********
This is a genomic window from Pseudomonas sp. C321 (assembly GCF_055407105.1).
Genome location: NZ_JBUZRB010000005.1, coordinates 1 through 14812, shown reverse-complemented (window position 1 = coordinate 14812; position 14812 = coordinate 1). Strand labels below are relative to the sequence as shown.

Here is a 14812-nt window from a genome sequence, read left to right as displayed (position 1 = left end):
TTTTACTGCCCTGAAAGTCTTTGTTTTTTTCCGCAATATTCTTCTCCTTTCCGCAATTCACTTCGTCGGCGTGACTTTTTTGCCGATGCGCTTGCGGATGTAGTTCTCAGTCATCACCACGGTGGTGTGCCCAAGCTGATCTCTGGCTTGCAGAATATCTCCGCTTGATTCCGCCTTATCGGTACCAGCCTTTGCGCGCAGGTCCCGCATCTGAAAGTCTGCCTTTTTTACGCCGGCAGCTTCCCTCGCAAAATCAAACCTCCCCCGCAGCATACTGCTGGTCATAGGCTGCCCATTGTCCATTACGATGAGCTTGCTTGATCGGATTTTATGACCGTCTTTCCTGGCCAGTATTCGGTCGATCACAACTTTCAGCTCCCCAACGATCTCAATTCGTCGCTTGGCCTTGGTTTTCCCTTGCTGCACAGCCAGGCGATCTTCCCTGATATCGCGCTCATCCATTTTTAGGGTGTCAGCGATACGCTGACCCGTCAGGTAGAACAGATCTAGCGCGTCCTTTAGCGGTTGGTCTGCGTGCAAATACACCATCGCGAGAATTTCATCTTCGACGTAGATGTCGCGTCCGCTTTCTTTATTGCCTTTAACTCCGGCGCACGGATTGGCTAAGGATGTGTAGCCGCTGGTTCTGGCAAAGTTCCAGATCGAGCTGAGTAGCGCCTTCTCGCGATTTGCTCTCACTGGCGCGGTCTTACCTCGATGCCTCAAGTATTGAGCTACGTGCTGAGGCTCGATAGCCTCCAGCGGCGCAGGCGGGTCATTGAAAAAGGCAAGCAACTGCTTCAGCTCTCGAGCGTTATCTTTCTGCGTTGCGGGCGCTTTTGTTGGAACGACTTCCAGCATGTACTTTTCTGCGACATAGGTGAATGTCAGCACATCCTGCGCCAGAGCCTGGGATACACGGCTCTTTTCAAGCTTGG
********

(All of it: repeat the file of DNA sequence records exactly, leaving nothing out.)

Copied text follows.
This is a genomic window from Pseudomonas sp. C321 (assembly GCF_055407105.1).
Genome location: NZ_JBUZRB010000005.1, coordinates 1 through 14812, shown reverse-complemented (window position 1 = coordinate 14812; position 14812 = coordinate 1). Strand labels below are relative to the sequence as shown.

Here is a 14812-nt window from a genome sequence, read left to right as displayed (position 1 = left end):
TTTTACTGCCCTGAAAGTCTTTGTTTTTTTCCGCAATATTCTTCTCCTTTCCGCAATTCACTTCGTCGGCGTGACTTTTTTGCCGATGCGCTTGCGGATGTAGTTCTCAGTCATCACCACGGTGGTGTGCCCAAGCTGATCTCTGGCTTGCAGAATATCTCCGCTTGATTCCGCCTTATCGGTACCAGCCTTTGCGCGCAGGTCCCGCATCTGAAAGTCTGCCTTTTTTACGCCGGCAGCTTCCCTCGCAAAATCAAACCTCCCCCGCAGCATACTGCTGGTCATAGGCTGCCCATTGTCCATTACGATGAGCTTGCTTGATCGGATTTTATGACCGTCTTTCCTGGCCAGTATTCGGTCGATCACAACTTTCAGCTCCCCAACGATCTCAATTCGTCGCTTGGCCTTGGTTTTCCCTTGCTGCACAGCCAGGCGATCTTCCCTGATATCGCGCTCATCCATTTTTAGGGTGTCAGCGATACGCTGACCCGTCAGGTAGAACAGATCTAGCGCGTCCTTTAGCGGTTGGTCTGCGTGCAAATACACCATCGCGAGAATTTCATCTTCGACGTAGATGTCGCGTCCGCTTTCTTTATTGCCTTTAACTCCGGCGCACGGATTGGCTAAGGATGTGTAGCCGCTGGTTCTGGCAAAGTTCCAGATCGAGCTGAGTAGCGCCTTCTCGCGATTTGCTCTCACTGGCGCGGTCTTACCTCGATGCCTCAAGTATTGAGCTACGTGCTGAGGCTCGATAGCCTCCAGCGGCGCAGGCGGGTCATTGAAAAAGGCAAGCAACTGCTTCAGCTCTCGAGCGTTATCTTTCTGCGTTGCGGGCGCTTTTGTTGGAACGACTTCCAGCATGTACTTTTCTGCGACATAGGTGAATGTCAGCACATCCTGCGCCAGAGCCTGGGATACACGGCTCTTTTCAAGCTTGG